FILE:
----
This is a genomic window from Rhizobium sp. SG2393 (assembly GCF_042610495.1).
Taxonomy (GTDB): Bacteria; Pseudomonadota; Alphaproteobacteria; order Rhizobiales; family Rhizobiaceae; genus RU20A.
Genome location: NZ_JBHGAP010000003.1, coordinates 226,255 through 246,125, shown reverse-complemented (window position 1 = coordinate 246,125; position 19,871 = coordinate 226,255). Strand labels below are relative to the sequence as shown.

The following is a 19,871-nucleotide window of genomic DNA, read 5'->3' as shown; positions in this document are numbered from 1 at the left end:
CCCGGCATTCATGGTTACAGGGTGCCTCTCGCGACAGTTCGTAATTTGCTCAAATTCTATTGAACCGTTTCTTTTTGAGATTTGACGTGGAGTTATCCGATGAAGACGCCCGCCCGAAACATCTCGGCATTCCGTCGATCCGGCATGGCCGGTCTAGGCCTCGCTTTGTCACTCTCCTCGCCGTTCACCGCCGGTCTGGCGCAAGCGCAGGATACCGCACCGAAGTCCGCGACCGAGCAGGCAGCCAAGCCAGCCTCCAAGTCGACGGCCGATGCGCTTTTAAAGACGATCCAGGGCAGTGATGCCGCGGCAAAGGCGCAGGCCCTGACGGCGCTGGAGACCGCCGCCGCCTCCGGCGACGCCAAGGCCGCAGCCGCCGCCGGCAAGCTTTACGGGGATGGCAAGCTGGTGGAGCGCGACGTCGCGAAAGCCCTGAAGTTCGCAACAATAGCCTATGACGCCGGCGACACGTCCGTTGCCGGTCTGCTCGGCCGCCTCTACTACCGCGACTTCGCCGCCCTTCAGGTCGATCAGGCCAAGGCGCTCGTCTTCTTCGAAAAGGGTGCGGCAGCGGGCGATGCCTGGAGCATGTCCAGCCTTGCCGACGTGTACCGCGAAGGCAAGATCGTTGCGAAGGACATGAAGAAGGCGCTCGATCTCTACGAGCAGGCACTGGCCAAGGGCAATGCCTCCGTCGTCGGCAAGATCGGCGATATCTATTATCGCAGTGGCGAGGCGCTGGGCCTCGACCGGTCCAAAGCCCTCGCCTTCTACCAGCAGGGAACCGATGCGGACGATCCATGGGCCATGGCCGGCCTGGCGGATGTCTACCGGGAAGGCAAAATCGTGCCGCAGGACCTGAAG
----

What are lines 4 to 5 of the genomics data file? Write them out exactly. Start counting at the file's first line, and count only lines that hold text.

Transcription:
The following is a 19,871-nucleotide window of genomic DNA, read 5'->3' as shown; positions in this document are numbered from 1 at the left end:
CCCGGCATTCATGGTTACAGGGTGCCTCTCGCGACAGTTCGTAATTTGCTCAAATTCTATTGAACCGTTTCTTTTTGAGATTTGACGTGGAGTTATCCGATGAAGACGCCCGCCCGAAACATCTCGGCATTCCGTCGATCCGGCATGGCCGGTCTAGGCCTCGCTTTGTCACTCTCCTCGCCGTTCACCGCCGGTCTGGCGCAAGCGCAGGATACCGCACCGAAGTCCGCGACCGAGCAGGCAGCCAAGCCAGCCTCCAAGTCGACGGCCGATGCGCTTTTAAAGACGATCCAGGGCAGTGATGCCGCGGCAAAGGCGCAGGCCCTGACGGCGCTGGAGACCGCCGCCGCCTCCGGCGACGCCAAGGCCGCAGCCGCCGCCGGCAAGCTTTACGGGGATGGCAAGCTGGTGGAGCGCGACGTCGCGAAAGCCCTGAAGTTCGCAACAATAGCCTATGACGCCGGCGACACGTCCGTTGCCGGTCTGCTCGGCCGCCTCTACTACCGCGACTTCGCCGCCCTTCAGGTCGATCAGGCCAAGGCGCTCGTCTTCTTCGAAAAGGGTGCGGCAGCGGGCGATGCCTGGAGCATGTCCAGCCTTGCCGACGTGTACCGCGAAGGCAAGATCGTTGCGAAGGACATGAAGAAGGCGCTCGATCTCTACGAGCAGGCACTGGCCAAGGGCAATGCCTCCGTCGTCGGCAAGATCGGCGATATCTATTATCGCAGTGGCGAGGCGCTGGGCCTCGACCGGTCCAAAGCCCTCGCCTTCTACCAGCAGGGAACCGATGCGGACGATCCATGGGCCATGGCCGGCCTGGCGGATGTCTACCGGGAAGGCAAAATCGTGCCGCAGGACCTGAAG